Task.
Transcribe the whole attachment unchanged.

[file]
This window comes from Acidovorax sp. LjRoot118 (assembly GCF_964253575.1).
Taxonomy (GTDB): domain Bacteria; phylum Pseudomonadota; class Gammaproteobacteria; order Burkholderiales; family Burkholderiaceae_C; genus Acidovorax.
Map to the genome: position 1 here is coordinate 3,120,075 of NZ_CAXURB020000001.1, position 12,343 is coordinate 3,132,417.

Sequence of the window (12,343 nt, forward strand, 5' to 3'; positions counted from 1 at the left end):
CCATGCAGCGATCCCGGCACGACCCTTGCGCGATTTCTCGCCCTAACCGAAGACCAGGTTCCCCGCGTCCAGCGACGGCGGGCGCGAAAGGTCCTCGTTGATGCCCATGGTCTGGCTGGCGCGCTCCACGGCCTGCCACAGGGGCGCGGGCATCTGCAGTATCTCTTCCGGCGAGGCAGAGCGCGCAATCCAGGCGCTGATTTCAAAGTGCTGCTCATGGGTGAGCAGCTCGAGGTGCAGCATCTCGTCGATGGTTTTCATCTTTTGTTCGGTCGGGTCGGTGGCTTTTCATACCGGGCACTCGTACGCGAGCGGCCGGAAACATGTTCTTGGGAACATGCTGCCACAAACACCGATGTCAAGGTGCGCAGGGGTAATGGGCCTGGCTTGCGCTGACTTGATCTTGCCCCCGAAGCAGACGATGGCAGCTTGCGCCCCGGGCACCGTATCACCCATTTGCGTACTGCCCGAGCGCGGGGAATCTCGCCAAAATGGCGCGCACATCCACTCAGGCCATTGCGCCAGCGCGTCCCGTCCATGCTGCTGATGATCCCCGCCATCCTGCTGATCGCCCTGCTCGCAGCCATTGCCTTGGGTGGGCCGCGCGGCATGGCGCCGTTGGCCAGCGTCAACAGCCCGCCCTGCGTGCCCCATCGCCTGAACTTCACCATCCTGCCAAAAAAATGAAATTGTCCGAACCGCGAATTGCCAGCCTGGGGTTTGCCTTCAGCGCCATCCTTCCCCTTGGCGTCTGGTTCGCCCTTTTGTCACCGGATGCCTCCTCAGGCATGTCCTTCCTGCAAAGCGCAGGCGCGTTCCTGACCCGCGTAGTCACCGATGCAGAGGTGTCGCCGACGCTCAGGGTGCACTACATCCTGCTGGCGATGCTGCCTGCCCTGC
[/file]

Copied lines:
This window comes from Acidovorax sp. LjRoot118 (assembly GCF_964253575.1).
Taxonomy (GTDB): domain Bacteria; phylum Pseudomonadota; class Gammaproteobacteria; order Burkholderiales; family Burkholderiaceae_C; genus Acidovorax.
Map to the genome: position 1 here is coordinate 3,120,075 of NZ_CAXURB020000001.1, position 12,343 is coordinate 3,132,417.

Sequence of the window (12,343 nt, forward strand, 5' to 3'; positions counted from 1 at the left end):
CCATGCAGCGATCCCGGCACGACCCTTGCGCGATTTCTCGCCCTAACCGAAGACCAGGTTCCCCGCGTCCAGCGACGGCGGGCGCGAAAGGTCCTCGTTGATGCCCATGGTCTGGCTGGCGCGCTCCACGGCCTGCCACAGGGGCGCGGGCATCTGCAGTATCTCTTCCGGCGAGGCAGAGCGCGCAATCCAGGCGCTGATTTCAAAGTGCTGCTCATGGGTGAGCAGCTCGAGGTGCAGCATCTCGTCGATGGTTTTCATCTTTTGTTCGGTCGGGTCGGTGGCTTTTCATACCGGGCACTCGTACGCGAGCGGCCGGAAACATGTTCTTGGGAACATGCTGCCACAAACACCGATGTCAAGGTGCGCAGGGGTAATGGGCCTGGCTTGCGCTGACTTGATCTTGCCCCCGAAGCAGACGATGGCAGCTTGCGCCCCGGGCACCGTATCACCCATTTGCGTACTGCCCGAGCGCGGGGAATCTCGCCAAAATGGCGCGCACATCCACTCAGGCCATTGCGCCAGCGCGTCCCGTCCATGCTGCTGATGATCCCCGCCATCCTGCTGATCGCCCTGCTCGCAGCCATTGCCTTGGGTGGGCCGCGCGGCATGGCGCCGTTGGCCAGCGTCAACAGCCCGCCCTGCGTGCCCCATCGCCTGAACTTCACCATCCTGCCAAAAAAATGAAATTGTCCGAACCGCGAATTGCCAGCCTGGGGTTTGCCTTCAGCGCCATCCTTCCCCTTGGCGTCTGGTTCGCCCTTTTGTCACCGGATGCCTCCTCAGGCATGTCCTTCCTGCAAAGCGCAGGCGCGTTCCTGACCCGCGTAGTCACCGATGCAGAGGTGTCGCCGACGCTCAGGGTGCACTACATCCTGCTGGCGATGCTGCCTGCCCTGC